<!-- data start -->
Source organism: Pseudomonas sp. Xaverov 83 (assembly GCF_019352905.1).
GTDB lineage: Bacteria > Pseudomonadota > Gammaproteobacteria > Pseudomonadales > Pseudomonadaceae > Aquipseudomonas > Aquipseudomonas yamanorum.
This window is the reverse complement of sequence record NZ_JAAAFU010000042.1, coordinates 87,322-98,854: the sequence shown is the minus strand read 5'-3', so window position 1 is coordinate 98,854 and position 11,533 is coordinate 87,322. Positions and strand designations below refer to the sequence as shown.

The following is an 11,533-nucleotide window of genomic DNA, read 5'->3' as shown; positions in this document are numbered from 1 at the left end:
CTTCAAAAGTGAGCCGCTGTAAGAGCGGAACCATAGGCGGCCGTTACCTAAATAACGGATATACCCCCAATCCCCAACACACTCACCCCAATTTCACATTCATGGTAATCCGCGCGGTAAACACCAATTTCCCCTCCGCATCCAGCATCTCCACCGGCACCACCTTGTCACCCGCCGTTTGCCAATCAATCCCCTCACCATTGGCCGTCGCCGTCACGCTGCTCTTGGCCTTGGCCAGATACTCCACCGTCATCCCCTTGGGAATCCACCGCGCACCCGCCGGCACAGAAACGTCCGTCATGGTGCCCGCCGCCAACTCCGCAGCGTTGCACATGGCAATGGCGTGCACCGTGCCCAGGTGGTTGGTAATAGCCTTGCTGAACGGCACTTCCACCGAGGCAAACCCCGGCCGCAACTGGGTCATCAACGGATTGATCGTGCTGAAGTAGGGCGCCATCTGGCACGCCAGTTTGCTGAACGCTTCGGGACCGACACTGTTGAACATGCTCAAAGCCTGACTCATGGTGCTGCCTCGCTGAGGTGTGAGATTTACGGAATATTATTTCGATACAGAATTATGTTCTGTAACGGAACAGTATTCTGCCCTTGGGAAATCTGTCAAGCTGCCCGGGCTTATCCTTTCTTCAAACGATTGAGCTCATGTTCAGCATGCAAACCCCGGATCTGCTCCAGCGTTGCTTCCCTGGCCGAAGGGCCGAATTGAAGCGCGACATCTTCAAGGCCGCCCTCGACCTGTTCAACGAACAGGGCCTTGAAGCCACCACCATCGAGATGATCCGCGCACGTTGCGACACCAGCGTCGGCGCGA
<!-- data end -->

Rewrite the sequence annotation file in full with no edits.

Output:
Source organism: Pseudomonas sp. Xaverov 83 (assembly GCF_019352905.1).
GTDB lineage: Bacteria > Pseudomonadota > Gammaproteobacteria > Pseudomonadales > Pseudomonadaceae > Aquipseudomonas > Aquipseudomonas yamanorum.
This window is the reverse complement of sequence record NZ_JAAAFU010000042.1, coordinates 87,322-98,854: the sequence shown is the minus strand read 5'-3', so window position 1 is coordinate 98,854 and position 11,533 is coordinate 87,322. Positions and strand designations below refer to the sequence as shown.

The following is an 11,533-nucleotide window of genomic DNA, read 5'->3' as shown; positions in this document are numbered from 1 at the left end:
CTTCAAAAGTGAGCCGCTGTAAGAGCGGAACCATAGGCGGCCGTTACCTAAATAACGGATATACCCCCAATCCCCAACACACTCACCCCAATTTCACATTCATGGTAATCCGCGCGGTAAACACCAATTTCCCCTCCGCATCCAGCATCTCCACCGGCACCACCTTGTCACCCGCCGTTTGCCAATCAATCCCCTCACCATTGGCCGTCGCCGTCACGCTGCTCTTGGCCTTGGCCAGATACTCCACCGTCATCCCCTTGGGAATCCACCGCGCACCCGCCGGCACAGAAACGTCCGTCATGGTGCCCGCCGCCAACTCCGCAGCGTTGCACATGGCAATGGCGTGCACCGTGCCCAGGTGGTTGGTAATAGCCTTGCTGAACGGCACTTCCACCGAGGCAAACCCCGGCCGCAACTGGGTCATCAACGGATTGATCGTGCTGAAGTAGGGCGCCATCTGGCACGCCAGTTTGCTGAACGCTTCGGGACCGACACTGTTGAACATGCTCAAAGCCTGACTCATGGTGCTGCCTCGCTGAGGTGTGAGATTTACGGAATATTATTTCGATACAGAATTATGTTCTGTAACGGAACAGTATTCTGCCCTTGGGAAATCTGTCAAGCTGCCCGGGCTTATCCTTTCTTCAAACGATTGAGCTCATGTTCAGCATGCAAACCCCGGATCTGCTCCAGCGTTGCTTCCCTGGCCGAAGGGCCGAATTGAAGCGCGACATCTTCAAGGCCGCCCTCGACCTGTTCAACGAACAGGGCCTTGAAGCCACCACCATCGAGATGATCCGCGCACGTTGCGACACCAGCGTCGGCGCGA